The University of Oxford has topped an international university league table for the seventh year in a row, while two other British universities also made the top 10.
The annual Times Higher Education (THE) world university rankings saw the United States' Harvard University retain its second position, while the University of Cambridge jumped from joint fifth last year to joint third with Stanford University.
Imperial College London in the UK moved up from 12th position last year to 10th in the latest rankings.
The US continued to dominate as the most-represented country overall, taking seven of the top 10 positions and 58 out of the top 200.
But there is a warning that Chinese universities are closing in on the US' global dominance of higher education, with the ranking revealing that the research supremacy of US universities is waning “in part because of a growing gap in output between elite universities and the rest”.
This year’s rankings include 1,799 universities across 104 countries and regions.
Fifteen European universities in total placed among the world’s top 50 institutions. They include Switzerland’s École Polytechnique Fédérale de Lausanne (41), Belgium’s KU Leuven (42), Germany’s Heidelberg University (43), France’s Paris Sciences et Lettres – PSL Research University Paris (47) and Karolinska Institute (49) in Sweden.
The table is based on 13 performance indicators that measure an institution’s performance across four areas: teaching, research, knowledge transfer, and international outlook.
Top universities in Europe, ranked
In total, three universities in the UK - Oxford, Cambridge and Imperial College London - made it into the top 10.
The next best university in Europe was ETH Zurich, which tied with Columbia University in the US for joint 11th position overall.
Other universities in the UK and in Germany rounded out the 10 best-performing institutions from the region.
China catches up in research quality but international outlook is weak
The rankings also revealed that Chinese institutions are catching up when it comes to research quality, as measured by citations.
Over the past year, China’s average score for citations increased significantly, from 55.6 to 58.0; in the same period, the US score dropped slightly, from 70.0 to 69.4 (based on universities ranked in both years).
Wei Zhang, an associate professor at the University of Leicester and an expert on higher education in China, told THE that the country was now "unequivocally" a science superpower.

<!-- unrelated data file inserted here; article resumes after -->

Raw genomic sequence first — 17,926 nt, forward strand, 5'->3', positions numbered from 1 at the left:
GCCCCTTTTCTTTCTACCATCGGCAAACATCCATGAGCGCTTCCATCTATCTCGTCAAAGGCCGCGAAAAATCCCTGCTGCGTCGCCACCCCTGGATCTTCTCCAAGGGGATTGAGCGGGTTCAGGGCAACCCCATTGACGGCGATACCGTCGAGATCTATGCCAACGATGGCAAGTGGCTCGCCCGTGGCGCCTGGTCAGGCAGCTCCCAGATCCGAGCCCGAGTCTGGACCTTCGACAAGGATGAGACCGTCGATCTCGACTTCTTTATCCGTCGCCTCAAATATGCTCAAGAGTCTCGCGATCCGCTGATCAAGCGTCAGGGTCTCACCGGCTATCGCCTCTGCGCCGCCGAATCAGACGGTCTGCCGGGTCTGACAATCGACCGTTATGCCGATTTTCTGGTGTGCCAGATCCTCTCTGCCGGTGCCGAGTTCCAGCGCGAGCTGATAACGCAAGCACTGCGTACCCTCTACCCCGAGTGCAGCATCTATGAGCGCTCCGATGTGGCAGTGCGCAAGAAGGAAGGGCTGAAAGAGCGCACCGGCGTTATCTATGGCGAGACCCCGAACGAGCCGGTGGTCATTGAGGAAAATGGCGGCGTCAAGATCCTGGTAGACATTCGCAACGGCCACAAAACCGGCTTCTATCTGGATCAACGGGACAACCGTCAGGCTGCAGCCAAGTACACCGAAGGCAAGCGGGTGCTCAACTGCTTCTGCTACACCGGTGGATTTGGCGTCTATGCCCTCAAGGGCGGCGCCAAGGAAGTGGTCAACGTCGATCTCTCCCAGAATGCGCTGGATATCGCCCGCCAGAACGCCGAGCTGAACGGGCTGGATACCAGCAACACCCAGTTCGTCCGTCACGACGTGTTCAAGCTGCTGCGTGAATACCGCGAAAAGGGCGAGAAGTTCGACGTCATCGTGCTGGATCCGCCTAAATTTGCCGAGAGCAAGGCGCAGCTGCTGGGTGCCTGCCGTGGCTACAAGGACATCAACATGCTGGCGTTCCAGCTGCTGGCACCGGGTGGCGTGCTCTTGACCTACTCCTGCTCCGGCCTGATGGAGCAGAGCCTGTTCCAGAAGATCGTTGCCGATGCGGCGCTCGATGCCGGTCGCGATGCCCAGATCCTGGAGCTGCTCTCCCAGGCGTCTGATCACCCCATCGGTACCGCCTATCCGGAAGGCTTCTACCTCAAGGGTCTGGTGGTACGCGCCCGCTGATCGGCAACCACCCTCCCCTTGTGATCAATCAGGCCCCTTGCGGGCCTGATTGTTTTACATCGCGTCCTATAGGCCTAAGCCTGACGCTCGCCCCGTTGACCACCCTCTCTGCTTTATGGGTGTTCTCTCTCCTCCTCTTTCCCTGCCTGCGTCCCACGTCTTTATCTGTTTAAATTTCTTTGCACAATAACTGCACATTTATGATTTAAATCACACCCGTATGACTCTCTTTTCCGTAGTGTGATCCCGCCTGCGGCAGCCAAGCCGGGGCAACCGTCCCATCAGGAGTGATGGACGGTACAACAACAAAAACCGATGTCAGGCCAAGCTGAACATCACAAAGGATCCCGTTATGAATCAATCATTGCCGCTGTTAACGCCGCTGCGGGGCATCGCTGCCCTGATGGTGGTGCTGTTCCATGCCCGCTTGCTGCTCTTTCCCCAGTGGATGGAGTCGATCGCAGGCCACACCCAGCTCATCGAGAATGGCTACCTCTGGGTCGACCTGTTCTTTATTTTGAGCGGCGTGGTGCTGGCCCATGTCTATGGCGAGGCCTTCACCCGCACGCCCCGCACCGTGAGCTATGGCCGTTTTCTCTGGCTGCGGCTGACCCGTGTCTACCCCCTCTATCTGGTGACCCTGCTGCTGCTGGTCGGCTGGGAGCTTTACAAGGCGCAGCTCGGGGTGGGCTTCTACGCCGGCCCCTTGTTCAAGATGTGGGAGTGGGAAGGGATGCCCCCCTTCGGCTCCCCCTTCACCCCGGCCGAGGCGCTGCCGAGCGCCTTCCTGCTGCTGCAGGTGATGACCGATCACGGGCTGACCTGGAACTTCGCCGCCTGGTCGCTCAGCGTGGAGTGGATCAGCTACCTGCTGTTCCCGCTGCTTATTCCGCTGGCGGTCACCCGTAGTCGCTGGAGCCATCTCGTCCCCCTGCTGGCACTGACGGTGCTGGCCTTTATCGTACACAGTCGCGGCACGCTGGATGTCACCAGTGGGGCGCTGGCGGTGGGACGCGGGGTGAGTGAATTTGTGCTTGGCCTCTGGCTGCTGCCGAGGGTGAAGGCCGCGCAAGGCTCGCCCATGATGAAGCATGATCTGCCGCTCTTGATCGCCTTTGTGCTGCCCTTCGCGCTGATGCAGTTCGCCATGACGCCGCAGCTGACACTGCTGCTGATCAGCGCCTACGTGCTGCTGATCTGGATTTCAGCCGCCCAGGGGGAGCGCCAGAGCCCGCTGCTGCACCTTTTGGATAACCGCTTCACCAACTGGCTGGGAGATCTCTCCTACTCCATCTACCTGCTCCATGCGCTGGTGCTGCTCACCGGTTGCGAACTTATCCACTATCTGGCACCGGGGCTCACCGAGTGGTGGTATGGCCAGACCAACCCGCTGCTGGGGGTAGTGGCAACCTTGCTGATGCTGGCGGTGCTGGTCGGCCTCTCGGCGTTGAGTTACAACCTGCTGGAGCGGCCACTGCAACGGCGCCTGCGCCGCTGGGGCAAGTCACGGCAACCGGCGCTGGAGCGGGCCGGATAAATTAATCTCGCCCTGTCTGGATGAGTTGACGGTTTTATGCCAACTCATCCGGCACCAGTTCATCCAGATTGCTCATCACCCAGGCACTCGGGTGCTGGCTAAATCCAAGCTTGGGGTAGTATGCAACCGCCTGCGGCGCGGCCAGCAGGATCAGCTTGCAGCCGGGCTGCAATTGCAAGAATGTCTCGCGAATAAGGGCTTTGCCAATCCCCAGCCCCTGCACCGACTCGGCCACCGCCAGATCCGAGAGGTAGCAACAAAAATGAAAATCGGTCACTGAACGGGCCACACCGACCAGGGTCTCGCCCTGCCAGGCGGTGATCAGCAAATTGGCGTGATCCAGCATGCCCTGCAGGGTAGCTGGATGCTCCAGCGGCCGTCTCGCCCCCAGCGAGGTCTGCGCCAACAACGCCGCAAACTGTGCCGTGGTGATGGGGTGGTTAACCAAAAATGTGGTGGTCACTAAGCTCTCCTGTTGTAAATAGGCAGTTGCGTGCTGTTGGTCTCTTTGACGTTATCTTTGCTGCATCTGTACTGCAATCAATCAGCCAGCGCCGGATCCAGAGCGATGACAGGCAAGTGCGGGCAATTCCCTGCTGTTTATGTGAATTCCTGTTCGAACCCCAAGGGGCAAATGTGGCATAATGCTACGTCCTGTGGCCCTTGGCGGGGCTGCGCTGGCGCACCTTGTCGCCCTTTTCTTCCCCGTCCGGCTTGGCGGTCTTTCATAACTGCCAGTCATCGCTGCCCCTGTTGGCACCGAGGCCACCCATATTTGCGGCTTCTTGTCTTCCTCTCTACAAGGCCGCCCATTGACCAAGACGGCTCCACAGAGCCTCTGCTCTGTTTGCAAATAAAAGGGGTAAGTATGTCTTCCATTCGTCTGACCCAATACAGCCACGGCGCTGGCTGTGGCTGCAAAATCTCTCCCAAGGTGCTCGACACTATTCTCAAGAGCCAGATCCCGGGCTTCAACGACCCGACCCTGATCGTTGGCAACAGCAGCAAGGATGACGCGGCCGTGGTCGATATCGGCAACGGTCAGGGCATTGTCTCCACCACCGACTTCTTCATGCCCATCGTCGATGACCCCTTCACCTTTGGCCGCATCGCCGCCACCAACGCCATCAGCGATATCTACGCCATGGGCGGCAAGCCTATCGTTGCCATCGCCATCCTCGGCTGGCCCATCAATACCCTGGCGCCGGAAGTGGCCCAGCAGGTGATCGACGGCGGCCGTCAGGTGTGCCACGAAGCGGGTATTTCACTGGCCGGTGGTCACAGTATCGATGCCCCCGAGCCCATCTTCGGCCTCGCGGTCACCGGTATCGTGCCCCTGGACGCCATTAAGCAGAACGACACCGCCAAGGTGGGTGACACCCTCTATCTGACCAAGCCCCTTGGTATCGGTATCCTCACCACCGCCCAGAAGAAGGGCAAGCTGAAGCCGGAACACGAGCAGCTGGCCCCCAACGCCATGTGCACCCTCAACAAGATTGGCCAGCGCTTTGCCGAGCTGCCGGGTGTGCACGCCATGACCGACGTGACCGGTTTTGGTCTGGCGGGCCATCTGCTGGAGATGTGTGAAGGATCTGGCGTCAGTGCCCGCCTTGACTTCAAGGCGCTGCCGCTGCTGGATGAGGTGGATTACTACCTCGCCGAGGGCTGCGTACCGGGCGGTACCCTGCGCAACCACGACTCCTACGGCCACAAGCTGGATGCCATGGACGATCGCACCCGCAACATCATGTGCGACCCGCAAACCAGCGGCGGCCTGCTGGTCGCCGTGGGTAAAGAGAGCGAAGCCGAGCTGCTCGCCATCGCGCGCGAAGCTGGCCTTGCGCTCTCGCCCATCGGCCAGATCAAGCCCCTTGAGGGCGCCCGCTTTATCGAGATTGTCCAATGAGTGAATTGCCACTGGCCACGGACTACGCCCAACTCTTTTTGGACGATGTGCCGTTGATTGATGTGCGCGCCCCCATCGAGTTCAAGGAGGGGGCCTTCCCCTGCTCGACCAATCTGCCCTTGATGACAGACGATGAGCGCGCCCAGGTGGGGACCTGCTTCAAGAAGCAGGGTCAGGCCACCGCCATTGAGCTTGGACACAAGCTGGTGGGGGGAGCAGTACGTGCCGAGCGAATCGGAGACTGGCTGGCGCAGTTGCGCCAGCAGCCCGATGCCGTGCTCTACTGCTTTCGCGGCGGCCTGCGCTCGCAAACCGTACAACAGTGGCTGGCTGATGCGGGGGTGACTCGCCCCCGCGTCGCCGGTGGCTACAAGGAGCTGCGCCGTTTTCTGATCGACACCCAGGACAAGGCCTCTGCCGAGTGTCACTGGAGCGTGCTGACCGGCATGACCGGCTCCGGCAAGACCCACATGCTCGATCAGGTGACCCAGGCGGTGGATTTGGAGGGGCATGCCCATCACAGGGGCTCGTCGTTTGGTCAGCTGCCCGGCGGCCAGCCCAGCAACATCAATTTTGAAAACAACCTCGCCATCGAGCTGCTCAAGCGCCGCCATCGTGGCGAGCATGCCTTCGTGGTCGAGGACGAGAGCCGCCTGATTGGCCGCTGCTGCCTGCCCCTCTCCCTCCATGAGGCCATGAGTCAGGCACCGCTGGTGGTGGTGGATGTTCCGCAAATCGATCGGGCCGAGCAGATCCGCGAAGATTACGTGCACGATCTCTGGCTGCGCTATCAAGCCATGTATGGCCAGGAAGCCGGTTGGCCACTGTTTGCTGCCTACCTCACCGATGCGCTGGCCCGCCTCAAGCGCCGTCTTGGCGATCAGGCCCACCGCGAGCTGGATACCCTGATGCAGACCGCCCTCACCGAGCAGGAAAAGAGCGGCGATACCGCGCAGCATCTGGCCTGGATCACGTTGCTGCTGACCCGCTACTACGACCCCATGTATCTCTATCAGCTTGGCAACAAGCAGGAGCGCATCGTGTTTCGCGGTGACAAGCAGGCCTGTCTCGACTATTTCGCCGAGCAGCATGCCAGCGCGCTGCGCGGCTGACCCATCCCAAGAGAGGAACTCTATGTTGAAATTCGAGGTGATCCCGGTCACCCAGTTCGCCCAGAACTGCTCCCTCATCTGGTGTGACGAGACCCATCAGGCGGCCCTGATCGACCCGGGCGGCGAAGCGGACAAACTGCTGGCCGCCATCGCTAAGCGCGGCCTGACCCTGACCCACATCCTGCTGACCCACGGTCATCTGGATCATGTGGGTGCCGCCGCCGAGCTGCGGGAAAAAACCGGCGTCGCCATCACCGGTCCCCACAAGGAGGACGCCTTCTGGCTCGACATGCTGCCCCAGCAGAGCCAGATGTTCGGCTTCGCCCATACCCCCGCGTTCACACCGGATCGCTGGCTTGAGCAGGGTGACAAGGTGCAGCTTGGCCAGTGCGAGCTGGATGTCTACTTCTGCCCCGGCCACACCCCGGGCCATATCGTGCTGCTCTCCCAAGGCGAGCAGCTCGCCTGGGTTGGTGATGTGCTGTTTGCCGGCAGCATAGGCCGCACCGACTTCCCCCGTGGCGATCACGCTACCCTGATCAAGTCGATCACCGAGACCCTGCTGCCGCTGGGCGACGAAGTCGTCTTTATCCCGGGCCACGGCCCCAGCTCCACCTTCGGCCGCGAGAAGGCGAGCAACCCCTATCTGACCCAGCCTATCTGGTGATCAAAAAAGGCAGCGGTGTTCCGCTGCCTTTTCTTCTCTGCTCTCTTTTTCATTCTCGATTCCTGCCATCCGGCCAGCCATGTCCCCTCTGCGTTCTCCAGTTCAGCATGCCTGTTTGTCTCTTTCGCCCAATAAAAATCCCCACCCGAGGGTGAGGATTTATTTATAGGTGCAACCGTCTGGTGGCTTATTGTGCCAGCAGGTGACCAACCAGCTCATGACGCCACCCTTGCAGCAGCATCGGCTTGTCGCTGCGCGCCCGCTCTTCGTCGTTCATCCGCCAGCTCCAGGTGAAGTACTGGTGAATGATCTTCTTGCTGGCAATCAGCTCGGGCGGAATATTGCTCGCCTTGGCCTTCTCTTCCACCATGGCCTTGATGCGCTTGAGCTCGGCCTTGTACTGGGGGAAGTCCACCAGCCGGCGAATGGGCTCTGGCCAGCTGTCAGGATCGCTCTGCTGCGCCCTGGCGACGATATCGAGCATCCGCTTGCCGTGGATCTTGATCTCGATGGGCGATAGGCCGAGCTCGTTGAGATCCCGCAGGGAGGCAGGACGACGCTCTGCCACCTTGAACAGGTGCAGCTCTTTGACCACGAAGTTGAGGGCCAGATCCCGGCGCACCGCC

However, the country’s international outlook is a weak spot, with all four measures relating to this (international outlook, international students, international co-authorship and international staff), reflecting a decline.
The pandemic border closure is not the driving factor behind the decline, said THE, as the data reflected the academic year 2019-2020. Experts have instead cited geopolitics as an explanation.
"It is certainly the case that Chinese academics are more cautious and have to jump through more bureaucratic hoops to engage [with their] foreign counterparts than five years ago. Some have judged that it’s best just to keep their heads down," James Laurenceson, director of the Australia-China Relations Institute at the University of Technology Sydney, told THE.
As Chinese scientists and doctoral students have become less welcome in some countries, “it is likely that sooner or later, higher education in China will [be] less welcoming to outsiders from at least those countries,” said Simon Marginson, director of the Centre for Global Higher Education at the University of Oxford.
"That is the logic of international relations".
Meanwhile in the US, the researchers noted a split between the quality of the research output from elite universities and the rest.
"Deep analysis of the trends in our rankings data shows a clear difference between the overall performance of the top 25 per cent of US universities and the bottom 75 per cent," said David Watkins, head of data science at THE.
"The top quartile of universities remain broadly in line with their global peers; however, the remaining 75 per cent are dropping in the rankings and underlying scores compared with their peers around the world".
Oxford’s vice chancellor Louise Richardson said in a statement: "My colleagues and I are absolutely delighted that for the seventh consecutive year Oxford has been named the top university in the world".
"Above all, I am indebted to the extraordinary women and men of Oxford whose research and teaching continues to excite our imaginations, broaden our horizons, cure disease and explore deeply difficult problems for the betterment of society,” she added. “I am so proud to be associated with them".